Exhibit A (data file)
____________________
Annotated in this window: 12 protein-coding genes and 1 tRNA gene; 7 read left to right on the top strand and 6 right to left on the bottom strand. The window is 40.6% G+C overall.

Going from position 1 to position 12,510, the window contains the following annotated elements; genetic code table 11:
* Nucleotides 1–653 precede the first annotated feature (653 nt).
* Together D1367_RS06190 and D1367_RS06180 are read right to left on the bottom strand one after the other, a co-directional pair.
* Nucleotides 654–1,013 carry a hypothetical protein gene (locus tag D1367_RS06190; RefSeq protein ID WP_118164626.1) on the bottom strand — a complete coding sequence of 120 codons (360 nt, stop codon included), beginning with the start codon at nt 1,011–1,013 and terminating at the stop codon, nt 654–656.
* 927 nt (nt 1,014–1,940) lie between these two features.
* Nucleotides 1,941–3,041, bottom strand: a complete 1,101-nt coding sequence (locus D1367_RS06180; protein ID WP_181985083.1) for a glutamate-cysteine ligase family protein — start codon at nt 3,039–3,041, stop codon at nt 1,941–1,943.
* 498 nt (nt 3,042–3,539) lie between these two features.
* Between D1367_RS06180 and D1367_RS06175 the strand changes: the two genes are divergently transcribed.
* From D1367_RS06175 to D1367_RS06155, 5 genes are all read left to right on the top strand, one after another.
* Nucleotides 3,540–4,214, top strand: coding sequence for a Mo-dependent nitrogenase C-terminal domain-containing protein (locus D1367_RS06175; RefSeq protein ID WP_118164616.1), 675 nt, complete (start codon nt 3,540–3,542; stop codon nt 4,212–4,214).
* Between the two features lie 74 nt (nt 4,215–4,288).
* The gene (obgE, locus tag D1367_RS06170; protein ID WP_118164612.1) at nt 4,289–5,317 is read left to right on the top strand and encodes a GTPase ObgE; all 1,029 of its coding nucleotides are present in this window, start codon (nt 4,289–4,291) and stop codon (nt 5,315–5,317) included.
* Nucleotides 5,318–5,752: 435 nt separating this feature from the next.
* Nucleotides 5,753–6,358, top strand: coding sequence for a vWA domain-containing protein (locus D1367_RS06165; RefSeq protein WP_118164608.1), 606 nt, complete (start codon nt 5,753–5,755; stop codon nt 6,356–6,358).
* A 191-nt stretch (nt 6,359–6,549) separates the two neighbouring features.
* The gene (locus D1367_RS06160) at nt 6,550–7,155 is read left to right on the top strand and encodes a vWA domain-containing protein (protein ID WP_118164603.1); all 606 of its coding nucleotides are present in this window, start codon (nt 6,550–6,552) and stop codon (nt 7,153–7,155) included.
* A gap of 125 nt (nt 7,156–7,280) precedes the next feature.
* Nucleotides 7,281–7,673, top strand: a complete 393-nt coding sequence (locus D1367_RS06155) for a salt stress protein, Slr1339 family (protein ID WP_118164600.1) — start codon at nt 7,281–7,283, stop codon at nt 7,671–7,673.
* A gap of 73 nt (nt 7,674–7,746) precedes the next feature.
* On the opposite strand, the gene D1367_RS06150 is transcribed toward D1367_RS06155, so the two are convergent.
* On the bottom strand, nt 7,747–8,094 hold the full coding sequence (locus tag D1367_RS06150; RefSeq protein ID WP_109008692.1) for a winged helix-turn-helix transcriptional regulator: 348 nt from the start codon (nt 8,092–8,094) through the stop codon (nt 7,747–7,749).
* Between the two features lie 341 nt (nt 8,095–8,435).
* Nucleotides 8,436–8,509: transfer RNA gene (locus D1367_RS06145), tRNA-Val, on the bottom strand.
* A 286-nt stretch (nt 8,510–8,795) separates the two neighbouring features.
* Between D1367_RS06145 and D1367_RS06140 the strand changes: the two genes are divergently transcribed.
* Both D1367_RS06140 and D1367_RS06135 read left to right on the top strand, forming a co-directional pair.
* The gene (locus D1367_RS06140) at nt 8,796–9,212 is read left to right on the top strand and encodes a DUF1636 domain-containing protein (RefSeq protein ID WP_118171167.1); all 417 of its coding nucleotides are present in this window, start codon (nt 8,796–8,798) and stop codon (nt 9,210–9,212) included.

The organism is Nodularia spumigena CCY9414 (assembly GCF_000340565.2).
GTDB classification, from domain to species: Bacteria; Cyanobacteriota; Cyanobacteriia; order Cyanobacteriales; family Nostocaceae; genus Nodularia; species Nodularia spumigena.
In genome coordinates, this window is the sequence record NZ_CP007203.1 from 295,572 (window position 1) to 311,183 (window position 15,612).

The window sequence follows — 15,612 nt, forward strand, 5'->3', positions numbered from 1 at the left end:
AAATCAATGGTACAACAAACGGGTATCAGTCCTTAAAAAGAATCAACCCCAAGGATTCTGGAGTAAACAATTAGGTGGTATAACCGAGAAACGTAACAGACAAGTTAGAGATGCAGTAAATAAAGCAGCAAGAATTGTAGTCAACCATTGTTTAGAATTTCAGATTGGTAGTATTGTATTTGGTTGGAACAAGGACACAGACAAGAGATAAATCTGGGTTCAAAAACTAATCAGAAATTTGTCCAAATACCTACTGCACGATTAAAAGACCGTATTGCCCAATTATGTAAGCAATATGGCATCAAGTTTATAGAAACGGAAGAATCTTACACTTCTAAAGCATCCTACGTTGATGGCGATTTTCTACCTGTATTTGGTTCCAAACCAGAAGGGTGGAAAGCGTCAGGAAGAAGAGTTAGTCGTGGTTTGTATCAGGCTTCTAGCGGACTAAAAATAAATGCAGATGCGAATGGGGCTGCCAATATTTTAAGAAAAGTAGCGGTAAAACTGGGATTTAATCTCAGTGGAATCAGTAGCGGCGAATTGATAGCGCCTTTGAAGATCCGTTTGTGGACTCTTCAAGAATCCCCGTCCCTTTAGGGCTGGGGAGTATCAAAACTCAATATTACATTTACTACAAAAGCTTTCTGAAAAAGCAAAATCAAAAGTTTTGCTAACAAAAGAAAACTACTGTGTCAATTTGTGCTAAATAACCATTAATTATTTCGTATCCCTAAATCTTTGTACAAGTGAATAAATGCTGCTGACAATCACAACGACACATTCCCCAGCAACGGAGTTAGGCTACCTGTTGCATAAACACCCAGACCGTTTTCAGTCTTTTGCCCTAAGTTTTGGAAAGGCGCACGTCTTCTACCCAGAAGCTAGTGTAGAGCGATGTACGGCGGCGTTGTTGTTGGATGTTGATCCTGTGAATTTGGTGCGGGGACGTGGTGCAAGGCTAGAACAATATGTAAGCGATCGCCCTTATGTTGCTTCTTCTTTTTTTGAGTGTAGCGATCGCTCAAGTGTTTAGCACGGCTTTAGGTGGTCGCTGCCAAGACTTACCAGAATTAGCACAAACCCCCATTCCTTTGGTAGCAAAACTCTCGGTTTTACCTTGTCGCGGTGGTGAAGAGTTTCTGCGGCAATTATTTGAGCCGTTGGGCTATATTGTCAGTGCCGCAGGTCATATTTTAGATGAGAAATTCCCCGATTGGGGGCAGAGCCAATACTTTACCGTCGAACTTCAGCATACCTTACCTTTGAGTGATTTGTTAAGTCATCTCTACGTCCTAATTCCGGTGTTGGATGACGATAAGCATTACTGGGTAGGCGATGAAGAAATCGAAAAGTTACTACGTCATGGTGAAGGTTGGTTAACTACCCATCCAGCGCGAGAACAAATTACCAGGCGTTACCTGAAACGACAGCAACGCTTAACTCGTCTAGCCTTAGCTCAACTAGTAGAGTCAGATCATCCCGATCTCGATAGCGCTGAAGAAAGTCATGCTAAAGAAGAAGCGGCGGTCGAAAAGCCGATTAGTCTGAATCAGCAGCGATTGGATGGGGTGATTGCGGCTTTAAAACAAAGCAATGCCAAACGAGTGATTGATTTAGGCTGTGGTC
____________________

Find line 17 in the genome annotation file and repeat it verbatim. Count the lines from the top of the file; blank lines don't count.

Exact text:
* The gene (locus D1367_RS06160) at nt 6,550–7,155 is read left to right on the top strand and encodes a vWA domain-containing protein (protein ID WP_118164603.1); all 606 of its coding nucleotides are present in this window, start codon (nt 6,550–6,552) and stop codon (nt 7,153–7,155) included.